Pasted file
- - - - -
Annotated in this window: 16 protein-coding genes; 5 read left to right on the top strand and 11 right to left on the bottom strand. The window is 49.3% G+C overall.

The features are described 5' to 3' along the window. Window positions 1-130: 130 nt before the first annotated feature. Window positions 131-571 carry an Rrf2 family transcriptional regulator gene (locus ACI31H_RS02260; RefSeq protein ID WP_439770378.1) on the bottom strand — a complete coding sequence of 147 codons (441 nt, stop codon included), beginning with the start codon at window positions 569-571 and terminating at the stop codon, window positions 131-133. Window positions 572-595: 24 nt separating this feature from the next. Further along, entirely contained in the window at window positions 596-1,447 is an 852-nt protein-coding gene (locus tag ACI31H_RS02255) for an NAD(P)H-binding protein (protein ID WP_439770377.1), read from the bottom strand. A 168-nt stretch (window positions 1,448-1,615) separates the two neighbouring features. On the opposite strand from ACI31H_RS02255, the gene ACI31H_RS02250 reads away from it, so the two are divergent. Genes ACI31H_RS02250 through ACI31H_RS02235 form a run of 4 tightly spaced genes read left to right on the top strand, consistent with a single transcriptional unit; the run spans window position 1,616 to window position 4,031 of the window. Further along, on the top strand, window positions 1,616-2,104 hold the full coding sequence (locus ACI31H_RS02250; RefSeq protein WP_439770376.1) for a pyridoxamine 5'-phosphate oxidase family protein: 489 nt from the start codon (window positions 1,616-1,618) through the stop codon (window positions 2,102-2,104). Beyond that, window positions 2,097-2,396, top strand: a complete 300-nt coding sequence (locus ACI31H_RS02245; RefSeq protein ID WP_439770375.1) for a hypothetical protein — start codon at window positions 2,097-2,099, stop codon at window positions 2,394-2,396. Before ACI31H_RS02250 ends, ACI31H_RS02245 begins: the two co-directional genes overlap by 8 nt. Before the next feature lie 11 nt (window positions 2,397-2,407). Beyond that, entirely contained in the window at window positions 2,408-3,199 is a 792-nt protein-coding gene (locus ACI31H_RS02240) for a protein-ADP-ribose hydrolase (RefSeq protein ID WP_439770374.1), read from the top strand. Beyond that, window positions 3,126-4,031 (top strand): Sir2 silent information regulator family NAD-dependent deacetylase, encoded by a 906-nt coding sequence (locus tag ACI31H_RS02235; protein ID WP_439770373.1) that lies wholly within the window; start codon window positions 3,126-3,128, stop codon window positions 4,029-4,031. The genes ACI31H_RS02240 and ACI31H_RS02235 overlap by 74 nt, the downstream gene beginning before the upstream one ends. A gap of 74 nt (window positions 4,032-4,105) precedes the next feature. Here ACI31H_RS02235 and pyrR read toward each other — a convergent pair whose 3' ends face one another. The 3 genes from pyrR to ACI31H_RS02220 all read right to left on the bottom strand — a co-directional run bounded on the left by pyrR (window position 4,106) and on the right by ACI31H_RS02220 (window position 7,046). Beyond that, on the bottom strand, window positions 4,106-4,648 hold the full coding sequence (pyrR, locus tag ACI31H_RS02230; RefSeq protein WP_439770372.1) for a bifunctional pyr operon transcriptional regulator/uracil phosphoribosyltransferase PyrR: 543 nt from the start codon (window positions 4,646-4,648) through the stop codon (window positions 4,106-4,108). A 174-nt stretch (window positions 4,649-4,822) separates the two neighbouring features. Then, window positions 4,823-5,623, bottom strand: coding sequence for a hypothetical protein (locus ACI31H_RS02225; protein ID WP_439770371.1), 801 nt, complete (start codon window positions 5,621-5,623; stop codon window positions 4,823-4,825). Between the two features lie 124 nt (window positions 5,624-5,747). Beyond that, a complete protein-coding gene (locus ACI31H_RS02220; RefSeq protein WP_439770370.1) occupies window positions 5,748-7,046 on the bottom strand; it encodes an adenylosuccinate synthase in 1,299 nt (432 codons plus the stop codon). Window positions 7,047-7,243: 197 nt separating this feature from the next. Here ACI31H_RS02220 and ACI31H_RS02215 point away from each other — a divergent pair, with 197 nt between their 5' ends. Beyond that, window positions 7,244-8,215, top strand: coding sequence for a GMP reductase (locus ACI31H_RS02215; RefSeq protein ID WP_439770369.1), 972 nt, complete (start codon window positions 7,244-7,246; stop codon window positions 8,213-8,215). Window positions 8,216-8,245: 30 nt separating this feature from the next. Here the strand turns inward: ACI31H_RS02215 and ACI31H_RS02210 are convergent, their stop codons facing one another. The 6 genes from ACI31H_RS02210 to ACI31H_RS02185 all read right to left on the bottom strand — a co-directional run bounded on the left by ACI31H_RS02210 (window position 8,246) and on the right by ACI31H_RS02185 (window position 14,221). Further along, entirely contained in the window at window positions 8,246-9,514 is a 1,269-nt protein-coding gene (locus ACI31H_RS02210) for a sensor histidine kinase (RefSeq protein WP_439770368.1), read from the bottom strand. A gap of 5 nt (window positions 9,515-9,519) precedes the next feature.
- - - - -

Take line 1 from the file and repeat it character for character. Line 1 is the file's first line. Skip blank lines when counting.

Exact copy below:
Annotated in this window: 16 protein-coding genes; 5 read left to right on the top strand and 11 right to left on the bottom strand. The window is 49.3% G+C overall.